National Weather Service / http://www.srh.noaa.gov/

WACO — Firefighters have saved a man from a storm-flooded Texas river after he drifted downstream about three miles in the dark. Waco police say the man was located before dawn Wednesday after a worker at a nearby retirement center reported hearing voices calling for help.

Authorities say the 19-year-old man was at a house party when he somehow ended up in the debris-filled Brazos River. Firefighters in a boat pulled him to safety. The man was treated for a minor head injury.

Overnight storms west of Fort Worth prompted additional rescues.

Source: http://www.lake-lewisville.org/

HICKORY CREEK, Texas — In a quiet corner of Hickory Creek Park, Lewisville Lake laps against the edge of the access road, covers nearby picnic areas to the tabletop and leaves just an inch or two of the barbecue grills poking above water.

In North Texas, this Memorial Day will be different from what we've seen in years, especially for those who prefer to celebrate on the water.

The Dallas Morning News reports that while boat ramps on Grapevine Lake are open, almost all parks and boat ramps at Lavon Lake, Lewisville and Lake Ray Roberts are closed, according to the U.S. Army Corps of Engineers.

“So that will slow things down on Memorial Day weekend,” said Denton County game warden Logan Griffin of the Texas Parks & Wildlife Department.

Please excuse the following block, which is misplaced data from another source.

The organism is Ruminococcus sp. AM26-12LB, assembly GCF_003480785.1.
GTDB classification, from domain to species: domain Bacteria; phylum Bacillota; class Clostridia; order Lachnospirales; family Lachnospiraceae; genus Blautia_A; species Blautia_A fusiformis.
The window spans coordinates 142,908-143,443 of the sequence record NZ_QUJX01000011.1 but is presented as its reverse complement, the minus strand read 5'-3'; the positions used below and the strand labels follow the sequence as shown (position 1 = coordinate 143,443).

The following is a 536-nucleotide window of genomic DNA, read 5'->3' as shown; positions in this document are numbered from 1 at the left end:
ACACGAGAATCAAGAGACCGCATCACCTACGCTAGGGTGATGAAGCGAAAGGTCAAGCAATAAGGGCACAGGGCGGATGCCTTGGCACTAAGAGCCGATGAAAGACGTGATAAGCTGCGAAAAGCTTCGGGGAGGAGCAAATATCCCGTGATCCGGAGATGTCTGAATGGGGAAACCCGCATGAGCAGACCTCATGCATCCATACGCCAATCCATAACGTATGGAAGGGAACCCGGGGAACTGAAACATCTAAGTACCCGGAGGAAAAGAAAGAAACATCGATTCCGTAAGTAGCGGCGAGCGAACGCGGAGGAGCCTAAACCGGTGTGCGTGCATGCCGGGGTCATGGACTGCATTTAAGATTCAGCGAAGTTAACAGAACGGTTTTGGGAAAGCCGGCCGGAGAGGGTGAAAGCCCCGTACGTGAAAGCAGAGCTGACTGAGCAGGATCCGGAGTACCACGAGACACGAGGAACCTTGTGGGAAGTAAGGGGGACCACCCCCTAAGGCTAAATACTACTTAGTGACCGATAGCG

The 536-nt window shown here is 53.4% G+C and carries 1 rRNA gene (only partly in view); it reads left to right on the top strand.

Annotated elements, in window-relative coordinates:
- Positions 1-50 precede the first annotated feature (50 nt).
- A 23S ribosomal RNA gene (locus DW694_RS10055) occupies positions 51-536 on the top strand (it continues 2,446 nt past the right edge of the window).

Source: @JessicaDomel / Twitter

DALLAS — Another storm system moving through rain-soaked Texas has brought flash flood warnings and high-water rescues of residents and motorists overwhelmed by torrential rains.

National Weather Service senior meteorologist Eric Martello said Sunday that parts of Dallas-Fort Worth received up to 5 inches of rain overnight.

Dallas-Fort Worth International Airport so far this year has received nearly 21 inches of rain, some 6 inches above normal.

WFAA-TV in Dallas reports Johnson County, south of Fort Worth, received 5 to 8 inches, requiring the evacuation of people from their homes.

Lane Luckie / KLTV via Twitter

On Monday morning, Texas awoke after a night that saw more than saw devastating damage across several Texas counties from tornadoes, flooding and severe storms. Given that the National Weather Service forecasts currently indicate the possibility of more severe thunderstorms, hail, damaging winds, flash floods and twisters across Texas into Tuesday, Gov. Greg Abbott announced an elevated activation of the Texas State Operations Center (SOC).

By Monday evening, Gov. Abbott had declared a state of disaster in several Texas counties hit in recent days by severe weather — Bosque, Clay, Denton, Eastland, Gaines, Montague and Van Zandt counties. The declaration authorizes further mobilization of state resources to assist impacted communities.

San Antonio River Authority

It was one year ago last weekend that torrential rains flooded much of Central and South San Antonio. The storms killed three, stranded dozens, left thousands without power and displaced more than two dozen families on the San Antonio River.

A year after the devastation, many of those residents have now moved away from the only home their families had known for more than 100 years.

Homeowners near the Espada Mission said they had never seen nine feet of water before, but the water rose within an hour, and 27 families lost everything.